-Jane Marvin, former SVP human resources, Ross Stores, Inc.
Bob Knowling is respected by many of America’s most admired executives, from Jack Welch to Michael Bloomberg. He has led large organizations through periods of dramatic transformation; management guru Noel Tichy calls him "a change agent’s change agent." But even more impressive than Knowling’s résumé is the road he took to the top.
He grew up as one of thirteen children in Indiana, shuttling between the homes of his divorced parents, surrounded by crime, poverty, drug abuse, and racism. Later he lived and worked on his grandparents’ farm in Missouri. No one encouraged him to have big ambitions or even bothered to ask, "What do you want to be when you grow up?" But Knowling used his athletic and academic talents to earn a college scholarship and later an MBA. He became an expert at leading change-helping others see a better future, then work hard to make it real.
Knowling’s story proves that almost any disadvantage can be overcome with persistence and a passion for excellence. And it teaches us how to embrace change rather than cling to the past.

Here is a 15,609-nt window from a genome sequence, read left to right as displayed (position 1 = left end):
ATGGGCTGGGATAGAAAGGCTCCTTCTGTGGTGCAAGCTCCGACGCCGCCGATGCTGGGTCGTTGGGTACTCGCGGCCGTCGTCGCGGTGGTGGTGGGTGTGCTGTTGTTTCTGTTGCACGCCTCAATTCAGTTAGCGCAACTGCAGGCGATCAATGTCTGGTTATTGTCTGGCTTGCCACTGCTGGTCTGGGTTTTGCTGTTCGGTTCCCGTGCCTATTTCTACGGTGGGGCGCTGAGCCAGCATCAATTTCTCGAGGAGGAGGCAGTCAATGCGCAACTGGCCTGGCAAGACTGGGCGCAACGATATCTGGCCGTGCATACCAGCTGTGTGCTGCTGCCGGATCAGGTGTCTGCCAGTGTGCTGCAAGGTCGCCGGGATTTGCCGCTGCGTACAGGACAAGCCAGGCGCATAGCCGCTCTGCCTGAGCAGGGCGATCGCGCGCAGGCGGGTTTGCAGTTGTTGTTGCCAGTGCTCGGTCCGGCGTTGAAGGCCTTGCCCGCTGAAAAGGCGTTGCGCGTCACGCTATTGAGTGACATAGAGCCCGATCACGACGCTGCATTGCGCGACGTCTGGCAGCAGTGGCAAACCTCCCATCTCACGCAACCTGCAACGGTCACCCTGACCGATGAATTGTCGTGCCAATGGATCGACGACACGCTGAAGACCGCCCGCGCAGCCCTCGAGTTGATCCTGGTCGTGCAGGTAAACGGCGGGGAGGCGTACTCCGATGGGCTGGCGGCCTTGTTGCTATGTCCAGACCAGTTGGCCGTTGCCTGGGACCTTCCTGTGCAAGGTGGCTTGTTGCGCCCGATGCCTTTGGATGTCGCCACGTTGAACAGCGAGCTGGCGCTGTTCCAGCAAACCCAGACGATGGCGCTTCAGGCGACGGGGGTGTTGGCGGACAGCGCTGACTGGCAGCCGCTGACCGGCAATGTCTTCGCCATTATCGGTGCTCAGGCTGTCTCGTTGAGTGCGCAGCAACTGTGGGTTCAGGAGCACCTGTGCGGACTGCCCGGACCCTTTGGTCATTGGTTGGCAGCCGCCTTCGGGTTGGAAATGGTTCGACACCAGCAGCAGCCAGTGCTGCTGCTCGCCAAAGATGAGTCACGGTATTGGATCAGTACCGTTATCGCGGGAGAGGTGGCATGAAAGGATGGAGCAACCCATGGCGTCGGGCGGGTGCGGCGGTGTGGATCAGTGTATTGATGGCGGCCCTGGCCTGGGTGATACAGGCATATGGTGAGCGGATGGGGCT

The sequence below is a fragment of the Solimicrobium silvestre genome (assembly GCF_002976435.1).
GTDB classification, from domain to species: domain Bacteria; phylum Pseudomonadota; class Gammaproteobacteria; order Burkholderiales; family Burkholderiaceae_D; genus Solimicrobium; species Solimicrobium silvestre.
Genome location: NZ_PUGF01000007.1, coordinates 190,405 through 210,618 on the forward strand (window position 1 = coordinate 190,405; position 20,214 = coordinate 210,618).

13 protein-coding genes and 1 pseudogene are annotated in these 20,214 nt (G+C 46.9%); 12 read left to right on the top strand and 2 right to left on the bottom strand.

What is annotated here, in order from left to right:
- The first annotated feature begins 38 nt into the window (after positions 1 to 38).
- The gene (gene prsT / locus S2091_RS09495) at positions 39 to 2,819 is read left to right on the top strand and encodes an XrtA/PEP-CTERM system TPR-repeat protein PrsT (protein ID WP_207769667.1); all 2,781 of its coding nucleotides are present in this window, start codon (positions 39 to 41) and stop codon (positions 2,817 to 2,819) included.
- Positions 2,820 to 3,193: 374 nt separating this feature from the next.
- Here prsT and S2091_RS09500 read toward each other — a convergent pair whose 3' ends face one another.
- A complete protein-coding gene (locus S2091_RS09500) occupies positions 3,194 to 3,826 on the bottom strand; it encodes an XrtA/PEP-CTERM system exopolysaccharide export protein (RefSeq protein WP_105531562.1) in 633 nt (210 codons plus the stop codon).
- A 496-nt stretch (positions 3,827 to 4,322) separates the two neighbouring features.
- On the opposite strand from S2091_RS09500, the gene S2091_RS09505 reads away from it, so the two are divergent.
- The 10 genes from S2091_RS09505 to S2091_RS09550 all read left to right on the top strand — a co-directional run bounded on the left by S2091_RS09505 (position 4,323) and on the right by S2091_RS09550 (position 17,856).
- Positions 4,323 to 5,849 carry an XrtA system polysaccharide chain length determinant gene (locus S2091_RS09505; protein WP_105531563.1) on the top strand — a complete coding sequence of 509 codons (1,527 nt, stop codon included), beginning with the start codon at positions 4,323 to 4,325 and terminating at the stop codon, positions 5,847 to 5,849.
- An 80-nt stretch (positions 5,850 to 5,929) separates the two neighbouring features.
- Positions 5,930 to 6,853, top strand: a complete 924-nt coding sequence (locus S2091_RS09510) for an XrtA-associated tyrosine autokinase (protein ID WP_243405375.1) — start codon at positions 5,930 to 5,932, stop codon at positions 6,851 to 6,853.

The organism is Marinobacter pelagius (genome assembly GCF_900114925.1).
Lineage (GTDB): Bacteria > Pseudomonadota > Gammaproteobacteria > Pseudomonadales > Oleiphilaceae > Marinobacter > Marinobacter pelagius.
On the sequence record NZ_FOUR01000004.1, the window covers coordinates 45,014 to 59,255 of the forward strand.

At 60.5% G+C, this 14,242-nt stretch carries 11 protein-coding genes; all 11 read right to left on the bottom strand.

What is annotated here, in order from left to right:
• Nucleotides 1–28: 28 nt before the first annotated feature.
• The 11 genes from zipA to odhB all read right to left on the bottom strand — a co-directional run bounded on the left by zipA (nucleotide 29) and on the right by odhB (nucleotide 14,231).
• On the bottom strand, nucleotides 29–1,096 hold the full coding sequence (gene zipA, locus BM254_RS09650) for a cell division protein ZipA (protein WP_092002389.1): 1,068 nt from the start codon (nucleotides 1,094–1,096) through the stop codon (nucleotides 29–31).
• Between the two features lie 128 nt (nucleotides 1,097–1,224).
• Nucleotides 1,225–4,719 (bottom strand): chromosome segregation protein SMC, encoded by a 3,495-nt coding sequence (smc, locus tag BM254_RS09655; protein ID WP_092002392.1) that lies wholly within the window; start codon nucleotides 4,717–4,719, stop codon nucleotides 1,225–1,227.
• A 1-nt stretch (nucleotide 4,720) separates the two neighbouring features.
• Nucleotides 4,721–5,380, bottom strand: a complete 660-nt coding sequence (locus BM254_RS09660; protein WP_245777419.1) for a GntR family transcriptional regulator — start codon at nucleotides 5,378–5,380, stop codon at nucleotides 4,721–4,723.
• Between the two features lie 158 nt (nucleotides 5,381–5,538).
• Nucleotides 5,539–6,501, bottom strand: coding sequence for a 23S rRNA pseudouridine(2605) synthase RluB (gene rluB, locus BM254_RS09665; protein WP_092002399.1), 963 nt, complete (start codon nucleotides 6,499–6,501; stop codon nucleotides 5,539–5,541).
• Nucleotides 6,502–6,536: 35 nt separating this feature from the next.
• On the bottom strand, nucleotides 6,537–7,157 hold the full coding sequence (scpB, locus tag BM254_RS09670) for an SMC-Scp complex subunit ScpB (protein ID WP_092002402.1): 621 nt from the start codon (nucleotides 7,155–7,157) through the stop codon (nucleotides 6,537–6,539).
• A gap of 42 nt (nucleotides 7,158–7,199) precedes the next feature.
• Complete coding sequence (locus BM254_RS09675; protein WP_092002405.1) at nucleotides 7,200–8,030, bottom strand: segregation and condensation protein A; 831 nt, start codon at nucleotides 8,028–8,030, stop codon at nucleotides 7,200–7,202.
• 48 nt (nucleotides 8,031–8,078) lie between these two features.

It is easy to lose sight of our potential in a time of economic turmoil, joblessness, and confusion. Knowling reminds us that none of those conditions is permanent and, more important, that none of them excuses us from making a concerted effort at whatever we try to do. As he puts it, "You turn around organizations, in most cases, by turning around individuals. . . . The real lesson of transformation is that it happens not in companies and not in offices, but in lives."
Knowling believes that we do not define ourselves by our upbringing or the external conditions of our lives. It’s our response to those conditions that counts. It’s not where you came from; it’s what you do with your potential. You’ll be amazed to learn where Knowling came from and how he got from a really distant "there" to a very inspiring "here."